By: Sawyer Denning
We worked for a week at a site in Baudette, Minn. on a household property whose owner in the 1960s dumped trash into their yard, which sloped gradually downward into a lake. Random objects buried in shards of broken glass and rusty scraps of tin told of its age: blue and green mason jars, soft plastic doll limbs, simple fishing reels, shattered bakelite kitchenware. Where the land curved down into the lake, the trash was more deeply layered. Each shovel full of broken glass and metal revealed another layer underneath. I joked with a co-worker about discovering a new kind of geological stratum. We found more recent trash scattered about the property as well: bits of foam board insulation, plastic wrapping, beer and pop cans.
Another week we cleaned up a Wildlife Management Area. Someone began dumping their trash in the area, and once one person started, others dumped their trash there as well. The trash in this area was more apparently recent than the trash in Baudette. Tires, a plastic children's pool printed with reef fish, bits of concrete, beer cans, pop bottles, cardboard, garbage bags filled with paper and food waste, cinder blocks and piles of brush. After removing all the trash and loading it onto a trailer, we stacked the brush into a single pile in the middle of the area. The project host would burn the pile this winter.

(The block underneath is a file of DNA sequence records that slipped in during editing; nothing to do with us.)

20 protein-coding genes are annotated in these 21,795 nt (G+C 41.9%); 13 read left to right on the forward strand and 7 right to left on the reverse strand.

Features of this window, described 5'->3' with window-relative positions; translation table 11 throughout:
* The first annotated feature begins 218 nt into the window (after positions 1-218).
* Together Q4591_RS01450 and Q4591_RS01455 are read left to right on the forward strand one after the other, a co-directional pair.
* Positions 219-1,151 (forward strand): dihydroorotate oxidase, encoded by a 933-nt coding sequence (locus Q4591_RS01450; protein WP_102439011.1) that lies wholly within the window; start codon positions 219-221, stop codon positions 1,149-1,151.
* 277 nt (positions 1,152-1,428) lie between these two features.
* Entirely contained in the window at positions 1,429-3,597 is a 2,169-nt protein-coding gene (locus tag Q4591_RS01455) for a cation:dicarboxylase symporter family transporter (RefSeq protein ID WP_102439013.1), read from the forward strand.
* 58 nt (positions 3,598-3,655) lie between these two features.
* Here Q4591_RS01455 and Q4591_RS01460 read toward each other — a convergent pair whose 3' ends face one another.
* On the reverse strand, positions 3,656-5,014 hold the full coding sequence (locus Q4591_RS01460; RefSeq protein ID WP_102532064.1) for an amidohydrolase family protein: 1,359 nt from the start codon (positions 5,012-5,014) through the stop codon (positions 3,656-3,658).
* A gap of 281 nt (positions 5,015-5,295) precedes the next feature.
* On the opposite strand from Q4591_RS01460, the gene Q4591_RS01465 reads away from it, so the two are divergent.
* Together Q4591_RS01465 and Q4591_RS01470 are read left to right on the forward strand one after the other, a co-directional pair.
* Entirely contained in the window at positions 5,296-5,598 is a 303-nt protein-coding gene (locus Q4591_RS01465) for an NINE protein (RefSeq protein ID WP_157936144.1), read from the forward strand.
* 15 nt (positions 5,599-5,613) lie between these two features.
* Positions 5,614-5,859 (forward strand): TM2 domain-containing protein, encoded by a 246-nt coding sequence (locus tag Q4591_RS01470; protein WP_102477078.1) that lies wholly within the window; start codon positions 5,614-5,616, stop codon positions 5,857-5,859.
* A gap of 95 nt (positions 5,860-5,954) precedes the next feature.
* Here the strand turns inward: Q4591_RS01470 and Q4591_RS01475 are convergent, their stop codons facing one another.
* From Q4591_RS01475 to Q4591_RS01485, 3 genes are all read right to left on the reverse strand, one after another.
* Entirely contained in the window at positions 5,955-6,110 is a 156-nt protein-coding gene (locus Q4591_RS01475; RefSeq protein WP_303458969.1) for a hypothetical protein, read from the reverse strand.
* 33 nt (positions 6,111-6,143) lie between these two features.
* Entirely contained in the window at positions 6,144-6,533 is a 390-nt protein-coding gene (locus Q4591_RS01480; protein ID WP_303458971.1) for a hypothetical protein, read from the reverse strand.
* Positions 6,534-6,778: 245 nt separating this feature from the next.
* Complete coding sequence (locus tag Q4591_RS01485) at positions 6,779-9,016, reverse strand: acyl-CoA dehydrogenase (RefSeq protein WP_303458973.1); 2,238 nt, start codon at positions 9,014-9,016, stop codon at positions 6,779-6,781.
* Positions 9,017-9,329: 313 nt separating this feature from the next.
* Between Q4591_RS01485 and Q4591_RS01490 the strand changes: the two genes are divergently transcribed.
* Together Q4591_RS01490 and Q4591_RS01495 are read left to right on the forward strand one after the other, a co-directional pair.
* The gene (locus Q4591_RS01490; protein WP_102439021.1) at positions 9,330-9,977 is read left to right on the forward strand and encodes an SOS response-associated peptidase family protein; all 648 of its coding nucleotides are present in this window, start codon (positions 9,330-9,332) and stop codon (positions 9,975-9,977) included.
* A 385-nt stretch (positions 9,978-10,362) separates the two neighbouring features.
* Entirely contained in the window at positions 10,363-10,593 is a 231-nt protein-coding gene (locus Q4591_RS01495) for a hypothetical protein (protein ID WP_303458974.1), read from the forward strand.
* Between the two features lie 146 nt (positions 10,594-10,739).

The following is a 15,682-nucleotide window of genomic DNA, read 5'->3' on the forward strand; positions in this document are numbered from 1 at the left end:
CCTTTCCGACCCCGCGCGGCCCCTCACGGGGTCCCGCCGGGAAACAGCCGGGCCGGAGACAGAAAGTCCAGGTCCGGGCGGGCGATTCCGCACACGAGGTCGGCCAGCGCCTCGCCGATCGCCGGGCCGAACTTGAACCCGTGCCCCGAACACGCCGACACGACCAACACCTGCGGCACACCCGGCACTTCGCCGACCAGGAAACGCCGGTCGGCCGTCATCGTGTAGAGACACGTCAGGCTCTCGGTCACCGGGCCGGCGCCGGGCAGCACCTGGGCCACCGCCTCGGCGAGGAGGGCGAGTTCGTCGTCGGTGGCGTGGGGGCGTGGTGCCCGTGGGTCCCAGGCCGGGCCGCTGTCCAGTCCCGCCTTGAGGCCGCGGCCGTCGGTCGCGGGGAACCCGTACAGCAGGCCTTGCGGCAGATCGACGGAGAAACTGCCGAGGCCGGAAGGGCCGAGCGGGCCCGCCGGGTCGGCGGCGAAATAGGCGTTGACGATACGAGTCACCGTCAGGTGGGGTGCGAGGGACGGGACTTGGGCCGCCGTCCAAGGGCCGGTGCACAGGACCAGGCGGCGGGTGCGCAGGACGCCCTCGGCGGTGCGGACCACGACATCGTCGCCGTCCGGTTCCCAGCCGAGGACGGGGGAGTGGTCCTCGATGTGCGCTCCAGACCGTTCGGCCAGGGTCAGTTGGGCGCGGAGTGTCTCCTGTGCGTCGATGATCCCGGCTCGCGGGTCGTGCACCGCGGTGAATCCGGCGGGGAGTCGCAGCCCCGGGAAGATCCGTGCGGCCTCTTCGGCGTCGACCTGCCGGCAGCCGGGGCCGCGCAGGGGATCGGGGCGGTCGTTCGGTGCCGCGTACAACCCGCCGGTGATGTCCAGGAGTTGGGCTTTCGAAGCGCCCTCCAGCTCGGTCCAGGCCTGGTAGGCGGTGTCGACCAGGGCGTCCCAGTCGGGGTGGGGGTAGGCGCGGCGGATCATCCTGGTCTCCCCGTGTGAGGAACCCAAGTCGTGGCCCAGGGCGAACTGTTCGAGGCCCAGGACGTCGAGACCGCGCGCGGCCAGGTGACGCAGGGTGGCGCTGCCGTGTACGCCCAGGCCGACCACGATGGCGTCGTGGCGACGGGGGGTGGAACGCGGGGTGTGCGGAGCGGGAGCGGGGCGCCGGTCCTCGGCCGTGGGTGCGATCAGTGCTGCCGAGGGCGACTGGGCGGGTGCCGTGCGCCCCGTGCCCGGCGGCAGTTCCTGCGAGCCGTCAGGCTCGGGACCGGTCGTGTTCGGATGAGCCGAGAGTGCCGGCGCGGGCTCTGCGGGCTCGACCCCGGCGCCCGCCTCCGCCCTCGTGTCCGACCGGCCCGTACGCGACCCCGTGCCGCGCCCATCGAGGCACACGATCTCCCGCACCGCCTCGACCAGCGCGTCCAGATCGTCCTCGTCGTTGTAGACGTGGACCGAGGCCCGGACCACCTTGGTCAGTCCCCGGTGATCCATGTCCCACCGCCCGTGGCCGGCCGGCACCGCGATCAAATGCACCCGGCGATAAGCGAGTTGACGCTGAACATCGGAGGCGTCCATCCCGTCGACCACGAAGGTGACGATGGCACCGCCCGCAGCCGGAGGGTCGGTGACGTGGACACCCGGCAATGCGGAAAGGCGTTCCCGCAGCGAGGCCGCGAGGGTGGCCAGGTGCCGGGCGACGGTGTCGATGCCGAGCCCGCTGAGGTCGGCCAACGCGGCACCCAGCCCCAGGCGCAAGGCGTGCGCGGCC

Another day later in the year, our crew cleaned trash from an area in the forest off an ATV trail with a small gravel pit and pond. The trash in this area indicated its recreational use: shotgun shells, beer cans, clay pigeons, and cigarette butts. The area had been used for dumping as well, we loaded mattresses, a washing machine, and old cabinets onto a trailer to take to the nearest waste transfer station.
While working at each of these sites, I didn't grudge anyone for polluting the land. I was more interested in what constituted the trash, the differences between the trash in each site, and the different ways in which people came to feel empowered to throw their waste wherever they chose. However, for every bit of trash I picked up with a shovel, or with my hands in leather gloves, there is no telling how many other individuals chose to take their trash with them instead of leaving it or dumping it there.